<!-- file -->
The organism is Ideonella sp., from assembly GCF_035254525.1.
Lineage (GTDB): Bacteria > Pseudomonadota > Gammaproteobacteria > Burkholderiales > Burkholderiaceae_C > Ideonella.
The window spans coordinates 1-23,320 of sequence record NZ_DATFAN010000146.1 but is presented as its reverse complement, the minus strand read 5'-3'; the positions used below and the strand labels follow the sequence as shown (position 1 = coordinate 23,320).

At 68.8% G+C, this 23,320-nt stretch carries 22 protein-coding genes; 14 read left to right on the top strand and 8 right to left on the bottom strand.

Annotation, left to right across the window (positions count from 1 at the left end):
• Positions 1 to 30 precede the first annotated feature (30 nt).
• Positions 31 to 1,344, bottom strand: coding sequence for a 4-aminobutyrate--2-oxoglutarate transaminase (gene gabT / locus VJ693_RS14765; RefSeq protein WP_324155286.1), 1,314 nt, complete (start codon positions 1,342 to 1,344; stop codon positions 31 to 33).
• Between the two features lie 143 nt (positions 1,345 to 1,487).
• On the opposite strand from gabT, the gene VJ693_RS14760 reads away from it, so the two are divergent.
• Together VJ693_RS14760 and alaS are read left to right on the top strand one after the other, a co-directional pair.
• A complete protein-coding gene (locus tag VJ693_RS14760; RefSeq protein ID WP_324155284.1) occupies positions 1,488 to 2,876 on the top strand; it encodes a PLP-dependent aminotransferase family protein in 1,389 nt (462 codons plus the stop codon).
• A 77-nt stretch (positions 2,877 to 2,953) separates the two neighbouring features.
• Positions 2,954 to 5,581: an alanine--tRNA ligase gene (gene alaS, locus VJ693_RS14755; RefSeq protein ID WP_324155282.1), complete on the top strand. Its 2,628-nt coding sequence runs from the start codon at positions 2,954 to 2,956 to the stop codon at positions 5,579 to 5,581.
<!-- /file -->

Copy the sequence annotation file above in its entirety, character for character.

The organism is Ideonella sp., from assembly GCF_035254525.1.
Lineage (GTDB): Bacteria > Pseudomonadota > Gammaproteobacteria > Burkholderiales > Burkholderiaceae_C > Ideonella.
The window spans coordinates 1-23,320 of sequence record NZ_DATFAN010000146.1 but is presented as its reverse complement, the minus strand read 5'-3'; the positions used below and the strand labels follow the sequence as shown (position 1 = coordinate 23,320).

At 68.8% G+C, this 23,320-nt stretch carries 22 protein-coding genes; 14 read left to right on the top strand and 8 right to left on the bottom strand.

Annotation, left to right across the window (positions count from 1 at the left end):
• Positions 1 to 30 precede the first annotated feature (30 nt).
• Positions 31 to 1,344, bottom strand: coding sequence for a 4-aminobutyrate--2-oxoglutarate transaminase (gene gabT / locus VJ693_RS14765; RefSeq protein WP_324155286.1), 1,314 nt, complete (start codon positions 1,342 to 1,344; stop codon positions 31 to 33).
• Between the two features lie 143 nt (positions 1,345 to 1,487).
• On the opposite strand from gabT, the gene VJ693_RS14760 reads away from it, so the two are divergent.
• Together VJ693_RS14760 and alaS are read left to right on the top strand one after the other, a co-directional pair.
• A complete protein-coding gene (locus tag VJ693_RS14760; RefSeq protein ID WP_324155284.1) occupies positions 1,488 to 2,876 on the top strand; it encodes a PLP-dependent aminotransferase family protein in 1,389 nt (462 codons plus the stop codon).
• A 77-nt stretch (positions 2,877 to 2,953) separates the two neighbouring features.
• Positions 2,954 to 5,581: an alanine--tRNA ligase gene (gene alaS, locus VJ693_RS14755; RefSeq protein ID WP_324155282.1), complete on the top strand. Its 2,628-nt coding sequence runs from the start codon at positions 2,954 to 2,956 to the stop codon at positions 5,579 to 5,581.